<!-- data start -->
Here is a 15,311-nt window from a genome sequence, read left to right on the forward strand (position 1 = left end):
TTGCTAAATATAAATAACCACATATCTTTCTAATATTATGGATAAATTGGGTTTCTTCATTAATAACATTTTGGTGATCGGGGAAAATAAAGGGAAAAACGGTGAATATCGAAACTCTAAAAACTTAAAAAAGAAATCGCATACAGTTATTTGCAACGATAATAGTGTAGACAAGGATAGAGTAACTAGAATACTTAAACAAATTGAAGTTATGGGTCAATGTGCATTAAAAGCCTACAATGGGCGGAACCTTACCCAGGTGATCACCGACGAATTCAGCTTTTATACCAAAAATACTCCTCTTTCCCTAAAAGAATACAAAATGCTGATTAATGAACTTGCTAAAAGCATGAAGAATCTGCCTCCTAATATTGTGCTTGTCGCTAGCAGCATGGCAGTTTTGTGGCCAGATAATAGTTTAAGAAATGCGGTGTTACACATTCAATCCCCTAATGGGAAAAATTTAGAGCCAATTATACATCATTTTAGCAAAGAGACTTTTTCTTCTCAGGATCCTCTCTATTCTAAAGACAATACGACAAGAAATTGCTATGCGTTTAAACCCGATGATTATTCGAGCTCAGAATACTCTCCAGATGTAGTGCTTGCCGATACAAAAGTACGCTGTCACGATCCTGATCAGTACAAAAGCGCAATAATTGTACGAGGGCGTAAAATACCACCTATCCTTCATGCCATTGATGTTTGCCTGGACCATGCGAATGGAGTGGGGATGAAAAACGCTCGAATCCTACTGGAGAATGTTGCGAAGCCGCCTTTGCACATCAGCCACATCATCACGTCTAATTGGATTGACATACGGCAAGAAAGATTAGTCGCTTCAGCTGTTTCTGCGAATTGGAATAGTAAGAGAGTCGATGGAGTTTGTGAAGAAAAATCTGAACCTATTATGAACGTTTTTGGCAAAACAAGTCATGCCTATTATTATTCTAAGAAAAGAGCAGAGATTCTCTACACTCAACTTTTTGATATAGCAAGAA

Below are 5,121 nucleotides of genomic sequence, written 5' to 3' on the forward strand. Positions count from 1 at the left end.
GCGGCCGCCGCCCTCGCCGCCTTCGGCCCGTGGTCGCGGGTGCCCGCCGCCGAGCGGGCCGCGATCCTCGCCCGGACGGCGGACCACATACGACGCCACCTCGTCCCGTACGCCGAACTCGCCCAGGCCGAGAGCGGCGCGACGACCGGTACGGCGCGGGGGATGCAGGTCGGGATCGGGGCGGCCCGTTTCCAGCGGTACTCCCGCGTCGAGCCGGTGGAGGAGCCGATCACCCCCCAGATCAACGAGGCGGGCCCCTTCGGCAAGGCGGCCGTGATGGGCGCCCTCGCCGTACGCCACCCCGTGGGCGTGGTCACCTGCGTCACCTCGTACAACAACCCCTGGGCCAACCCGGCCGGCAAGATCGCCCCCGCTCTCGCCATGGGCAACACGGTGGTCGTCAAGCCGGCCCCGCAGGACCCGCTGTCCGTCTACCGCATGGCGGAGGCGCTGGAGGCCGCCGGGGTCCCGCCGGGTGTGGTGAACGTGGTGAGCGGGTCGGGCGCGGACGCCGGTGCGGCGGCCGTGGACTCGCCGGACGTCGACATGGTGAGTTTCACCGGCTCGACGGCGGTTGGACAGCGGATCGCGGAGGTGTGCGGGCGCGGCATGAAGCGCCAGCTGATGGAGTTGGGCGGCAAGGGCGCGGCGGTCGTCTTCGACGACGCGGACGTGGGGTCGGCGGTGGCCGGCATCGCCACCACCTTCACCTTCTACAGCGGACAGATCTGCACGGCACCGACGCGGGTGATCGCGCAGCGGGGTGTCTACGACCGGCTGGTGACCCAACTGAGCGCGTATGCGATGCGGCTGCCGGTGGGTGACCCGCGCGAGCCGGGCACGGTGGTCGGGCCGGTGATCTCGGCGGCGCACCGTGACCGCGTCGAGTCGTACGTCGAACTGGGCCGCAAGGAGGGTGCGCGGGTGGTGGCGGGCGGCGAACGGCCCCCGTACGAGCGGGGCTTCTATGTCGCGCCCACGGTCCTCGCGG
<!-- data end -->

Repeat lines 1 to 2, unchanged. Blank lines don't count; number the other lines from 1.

Here is a 15,311-nt window from a genome sequence, read left to right on the forward strand (position 1 = left end):
TTGCTAAATATAAATAACCACATATCTTTCTAATATTATGGATAAATTGGGTTTCTTCATTAATAACATTTTGGTGATCGGGGAAAATAAAGGGAAAAACGGTGAATATCGAAACTCTAAAAACTTAAAAAAGAAATCGCATACAGTTATTTGCAACGATAATAGTGTAGACAAGGATAGAGTAACTAGAATACTTAAACAAATTGAAGTTATGGGTCAATGTGCATTAAAAGCCTACAATGGGCGGAACCTTACCCAGGTGATCACCGACGAATTCAGCTTTTATACCAAAAATACTCCTCTTTCCCTAAAAGAATACAAAATGCTGATTAATGAACTTGCTAAAAGCATGAAGAATCTGCCTCCTAATATTGTGCTTGTCGCTAGCAGCATGGCAGTTTTGTGGCCAGATAATAGTTTAAGAAATGCGGTGTTACACATTCAATCCCCTAATGGGAAAAATTTAGAGCCAATTATACATCATTTTAGCAAAGAGACTTTTTCTTCTCAGGATCCTCTCTATTCTAAAGACAATACGACAAGAAATTGCTATGCGTTTAAACCCGATGATTATTCGAGCTCAGAATACTCTCCAGATGTAGTGCTTGCCGATACAAAAGTACGCTGTCACGATCCTGATCAGTACAAAAGCGCAATAATTGTACGAGGGCGTAAAATACCACCTATCCTTCATGCCATTGATGTTTGCCTGGACCATGCGAATGGAGTGGGGATGAAAAACGCTCGAATCCTACTGGAGAATGTTGCGAAGCCGCCTTTGCACATCAGCCACATCATCACGTCTAATTGGATTGACATACGGCAAGAAAGATTAGTCGCTTCAGCTGTTTCTGCGAATTGGAATAGTAAGAGAGTCGATGGAGTTTGTGAAGAAAAATCTGAACCTATTATGAACGTTTTTGGCAAAACAAGTCATGCCTATTATTATTCTAAGAAAAGAGCAGAGATTCTCTACACTCAACTTTTTGATATAGCAAGAA